Some people may dream of making the Forbes 400 list of the richest people in America or People magazine's Best Dressed list. But most of us have more modest goals, like finding a decent place to work. For us, there are a growing number of annual magazine lists that provide readers with information about the most desirable workplaces in America.
Well-known surveys include Fortune's 100 Best Companies to Work For, Working Mother's 100 Best Companies, and AARP's Best Employers for Workers Over 50. And around here, the November issue of Washingtonian features a list of 55 Great Places to Work in the Washington region.
The lists are intended in part to promote better quality of life in the workplace by recognizing organizations that treat their employees well.
"Our goal with the Best Employers list is to highlight the practices wanted by workers over 50 and to shine light on employers who do that so other employers can notice that it's something they should pay attention to," said Nancy Thompson, spokeswoman for AARP.
If you're looking for a job, the best workplaces lists can be a great place to start. They can save time and effort by separating the good companies from the bad ones. And the lists can help job seekers figure out what to look for in a company -- even if it doesn't make a magazine's rankings.
Some well-researched lists can provide valuable information about a company, said Derrick T. Dortch, senior career consultant with the Career Success Group, a subsidiary of District-based Diversa Group, of which he is the president.
"The climate and culture of those places [on a list] are revealed," Dortch said.
The surveys can also make a prospective employer seem more appealing by revealing an organization's approach toward matters that employees care about, such as work-life balance or availability of health benefits.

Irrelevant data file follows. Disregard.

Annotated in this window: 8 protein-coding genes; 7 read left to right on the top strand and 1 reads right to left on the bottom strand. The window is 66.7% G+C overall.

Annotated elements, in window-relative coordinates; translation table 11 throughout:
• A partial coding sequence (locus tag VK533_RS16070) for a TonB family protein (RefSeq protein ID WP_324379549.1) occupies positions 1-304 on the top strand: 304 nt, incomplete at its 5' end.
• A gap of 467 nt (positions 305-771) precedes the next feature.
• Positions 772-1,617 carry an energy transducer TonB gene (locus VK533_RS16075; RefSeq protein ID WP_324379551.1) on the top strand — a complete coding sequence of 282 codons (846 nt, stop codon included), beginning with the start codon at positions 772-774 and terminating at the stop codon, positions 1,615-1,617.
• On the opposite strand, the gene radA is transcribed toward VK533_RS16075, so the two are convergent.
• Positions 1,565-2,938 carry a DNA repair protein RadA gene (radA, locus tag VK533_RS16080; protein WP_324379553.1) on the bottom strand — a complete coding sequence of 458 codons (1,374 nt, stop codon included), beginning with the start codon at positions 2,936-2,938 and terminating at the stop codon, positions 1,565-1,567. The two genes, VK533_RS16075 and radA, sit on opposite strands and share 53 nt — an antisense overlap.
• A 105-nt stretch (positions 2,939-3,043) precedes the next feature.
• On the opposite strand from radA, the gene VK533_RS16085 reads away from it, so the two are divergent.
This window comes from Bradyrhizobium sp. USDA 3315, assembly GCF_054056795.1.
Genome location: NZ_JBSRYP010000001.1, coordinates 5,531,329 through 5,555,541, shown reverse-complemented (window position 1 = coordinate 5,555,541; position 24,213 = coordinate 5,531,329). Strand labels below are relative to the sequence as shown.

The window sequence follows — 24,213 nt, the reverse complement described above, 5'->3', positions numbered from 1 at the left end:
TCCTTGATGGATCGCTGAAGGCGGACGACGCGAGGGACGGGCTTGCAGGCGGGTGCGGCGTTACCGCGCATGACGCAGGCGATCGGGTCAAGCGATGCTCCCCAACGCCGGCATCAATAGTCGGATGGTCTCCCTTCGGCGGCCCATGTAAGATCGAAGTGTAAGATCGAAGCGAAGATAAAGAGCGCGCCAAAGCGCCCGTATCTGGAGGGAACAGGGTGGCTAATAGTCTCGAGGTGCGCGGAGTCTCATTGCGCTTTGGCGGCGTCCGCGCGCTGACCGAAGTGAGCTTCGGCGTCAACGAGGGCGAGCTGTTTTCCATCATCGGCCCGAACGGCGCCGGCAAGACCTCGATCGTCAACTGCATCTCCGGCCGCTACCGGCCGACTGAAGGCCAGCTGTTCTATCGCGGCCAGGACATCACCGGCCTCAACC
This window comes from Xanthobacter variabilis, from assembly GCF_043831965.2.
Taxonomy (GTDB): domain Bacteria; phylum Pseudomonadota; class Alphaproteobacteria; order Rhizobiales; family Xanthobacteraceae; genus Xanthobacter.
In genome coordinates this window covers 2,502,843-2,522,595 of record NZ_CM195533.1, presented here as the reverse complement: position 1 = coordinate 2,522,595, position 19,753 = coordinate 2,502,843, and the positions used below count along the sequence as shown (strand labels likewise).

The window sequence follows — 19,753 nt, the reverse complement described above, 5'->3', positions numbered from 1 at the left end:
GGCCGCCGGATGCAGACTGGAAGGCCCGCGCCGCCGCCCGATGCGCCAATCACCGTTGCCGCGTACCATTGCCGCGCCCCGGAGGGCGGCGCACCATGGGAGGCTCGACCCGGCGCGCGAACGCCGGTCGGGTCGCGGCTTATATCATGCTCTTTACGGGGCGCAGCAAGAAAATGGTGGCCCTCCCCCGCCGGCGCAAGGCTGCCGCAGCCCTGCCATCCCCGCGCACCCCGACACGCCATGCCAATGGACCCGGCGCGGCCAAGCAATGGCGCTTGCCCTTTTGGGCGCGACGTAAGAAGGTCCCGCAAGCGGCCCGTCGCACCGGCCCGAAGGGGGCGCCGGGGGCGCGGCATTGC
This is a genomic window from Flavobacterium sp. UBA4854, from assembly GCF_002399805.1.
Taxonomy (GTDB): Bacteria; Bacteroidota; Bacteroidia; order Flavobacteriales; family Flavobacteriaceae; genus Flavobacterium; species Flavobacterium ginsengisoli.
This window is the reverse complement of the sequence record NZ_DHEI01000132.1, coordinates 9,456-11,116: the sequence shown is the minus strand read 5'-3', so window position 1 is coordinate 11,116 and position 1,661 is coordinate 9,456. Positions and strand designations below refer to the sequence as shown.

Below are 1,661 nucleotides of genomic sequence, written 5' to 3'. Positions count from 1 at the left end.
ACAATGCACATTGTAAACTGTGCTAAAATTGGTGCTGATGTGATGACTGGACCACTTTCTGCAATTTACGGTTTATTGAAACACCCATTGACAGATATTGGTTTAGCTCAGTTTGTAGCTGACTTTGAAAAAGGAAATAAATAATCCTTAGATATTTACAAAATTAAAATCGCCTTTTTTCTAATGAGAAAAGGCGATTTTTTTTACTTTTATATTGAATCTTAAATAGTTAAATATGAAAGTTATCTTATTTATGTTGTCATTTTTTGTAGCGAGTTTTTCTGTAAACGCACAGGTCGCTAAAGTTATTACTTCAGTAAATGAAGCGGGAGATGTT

The lists "challenge our own assumptions," said Carol Evans, chief executive and founder of Working Mother Media. For example, she said, many working mothers assume that they won't be able to find a workplace where flextime is available. In fact, all of the companies on her magazine's recently published 20th annual 100 Best Companies list offer that option.
Some lists are also helpful tools for interview preparation, Dortch said. "The more you know about the companies," he said, "the more you can use that information to your advantage."
When meeting an interviewer whose company is on a list, mention that you saw the listing and that you want to work there in part because of its programs or accomplishments. "Companies are very proud of being on a list," Evans said.
Bringing up a company's inclusion on a list during an interview shows that an applicant "has done her homework," she said. You can also mention a competitor's policy or practice that you have seen on a list. "Most companies are trying to compete and they may have similar programs that they will be happy to tell you about," Evans said.
But the lists have their drawbacks, observers said. Competition for jobs among listed companies may be intense because other job seekers have also read the surveys. Furthermore, the companies listed may not be hiring at the time you're applying, said Thompson.
It's important to remember that many admirable organizations never appear on a list, because there just isn't room to print them all, Evans said. Many lists don't include nonprofit organizations.
Moreover, your view of what constitutes an outstanding workplace may differ from the opinions of the list composers, Dortch said. For example, what if a company is credited for having a casual dress policy but you don't like the idea of working in jeans?
Before studying a best-companies list, you should look at how the list is produced, said Katie Popp, team leader of the best companies project at Great Place to Work Institute, a research and consulting firm based in San Francisco.
Among the questions Popp said job-seekers should ask about a list: Is it compiled by a consulting firm that only lists its clients? Is it published by a reputable organization? On what criteria are companies judged?
Popp noted that the lists that her organization produces are based two-thirds on employee surveys and one-third on an external evaluation of the organization's policies, and those outside evaluations are never limited to the firm's clients.
If you find that a list's methodology is fair and informative, do what Dortch does with his clients: Use it as one tool in your job search, without completely relying on it.
"It's a good place to start but not the be-all end-all," he said.